Speculative buildings gaining popularity on I-35 corridor

Constructing a complex without a signed tenant can be risky, but cities are taking advantage of speculative buildings to promote job growth.

Speculative, or spec, buildings are built without a secured tenant and are put on the market once completed. Tenants can then customize and retrofit the buildings to their liking.

“Before you even get to the tenants, the capital investment of the space for the city and county is beneficial,” Buda Economic Development Corporation (EDC) Executive Director Ann Miller said.

In 2017, Buda announced a more than 600,000-square-foot, two phase, industrial building that would be put in on the east side of Buda in 2018.

The Hays Free Press reported in November 2017 that the building, “would most likely be used for commercial or industrial purposes, such as an e-commerce center for a large retailer, a medical manufacturing or distribution center, or even a distribution center for Amazon Fresh.”

Miller said if the tenant of the building was to be an e-commerce center, every person purchasing in the state of Texas would pay a local sales tax to the city of Buda.

Additionally, the city of Buda, county and the school district could receive anywhere between $7 million to $14 million in property taxes. Hays CISD alone could receive $107,000 to $215,000 toward its annual budget, according to Miller.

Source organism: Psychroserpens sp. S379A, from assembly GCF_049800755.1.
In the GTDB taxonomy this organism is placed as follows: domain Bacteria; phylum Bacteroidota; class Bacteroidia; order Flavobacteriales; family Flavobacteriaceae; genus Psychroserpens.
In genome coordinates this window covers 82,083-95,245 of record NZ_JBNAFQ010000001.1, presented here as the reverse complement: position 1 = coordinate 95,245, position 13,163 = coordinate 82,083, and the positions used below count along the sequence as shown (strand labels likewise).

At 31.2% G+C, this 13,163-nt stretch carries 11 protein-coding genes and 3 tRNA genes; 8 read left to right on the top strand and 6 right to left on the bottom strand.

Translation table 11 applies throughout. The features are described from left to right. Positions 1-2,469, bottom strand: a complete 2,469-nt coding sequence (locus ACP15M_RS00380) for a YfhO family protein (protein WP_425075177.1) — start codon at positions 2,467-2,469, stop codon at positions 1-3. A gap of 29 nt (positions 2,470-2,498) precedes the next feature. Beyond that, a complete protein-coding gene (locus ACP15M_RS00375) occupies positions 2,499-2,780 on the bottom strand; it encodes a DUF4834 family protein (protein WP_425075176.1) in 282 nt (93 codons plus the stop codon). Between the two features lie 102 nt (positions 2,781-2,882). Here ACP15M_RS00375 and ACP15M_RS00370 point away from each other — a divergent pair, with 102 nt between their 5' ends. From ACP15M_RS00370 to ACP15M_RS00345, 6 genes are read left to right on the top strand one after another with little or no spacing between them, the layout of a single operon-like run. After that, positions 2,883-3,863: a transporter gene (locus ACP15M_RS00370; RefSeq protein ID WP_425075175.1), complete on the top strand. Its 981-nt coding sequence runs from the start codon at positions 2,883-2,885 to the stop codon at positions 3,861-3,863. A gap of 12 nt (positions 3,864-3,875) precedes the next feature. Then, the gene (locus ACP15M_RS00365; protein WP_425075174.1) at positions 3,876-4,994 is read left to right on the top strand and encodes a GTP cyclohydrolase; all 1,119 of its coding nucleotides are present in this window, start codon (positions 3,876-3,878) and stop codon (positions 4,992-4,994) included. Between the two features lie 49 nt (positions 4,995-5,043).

In January, Kyle’s Planning and Zoning Committee approved a conditional use permit for the construction of a logistics center off of Interstate 35. The 222,800-square-foot building was built with the intention of being used as a warehouse for shipping goods and services, due to its proximity to Interstate 35. Design documents also show a Phase 2 with another 206,000-square-foot building.

Kyle’s Director of Planning Howard Koontz says that spec buildings are appealing to business tenants who don’t want to wait around to build their own building, but can have a building ready to go from day one.

Spec buildings can also bring employment opportunities to the area.

“The city’s biggest priority, in regards to land development, is bringing employment opportunities,” Koontz said. “Not only do they represent opportunities for employment, but they also represent secondary employment opportunities.”

Victoria Vargas, economic development specialist with Kyle’s EDC, says the logistics center in Kyle is expected to bring 250 jobs over a five-year period. The amount of property taxes it would produce for the city and county were not available.

Although the trend rose up quickly, Miller says that at least for Buda, it is limited. She says that Buda only has a few tracks left with the appropriate zoning for this type of facility. Developers also have to be willing to take the risk of building the structure and hoping to find a tenant.

Kyle, on the other hand has plenty of land.

“We have acres and acres of land, from a zoning standpoint, which would allow for these large-scale buildings to be permissible,” Koontz said.

Koontz also said spec buildings can be perilous for developers, because they have to depend on future economic prosperity, but he says that Kyle is ready for more spec buildings in the future.

“We’re open and ready for business,” Vargas said.

Comment on this Article

About Author

Comments are closed.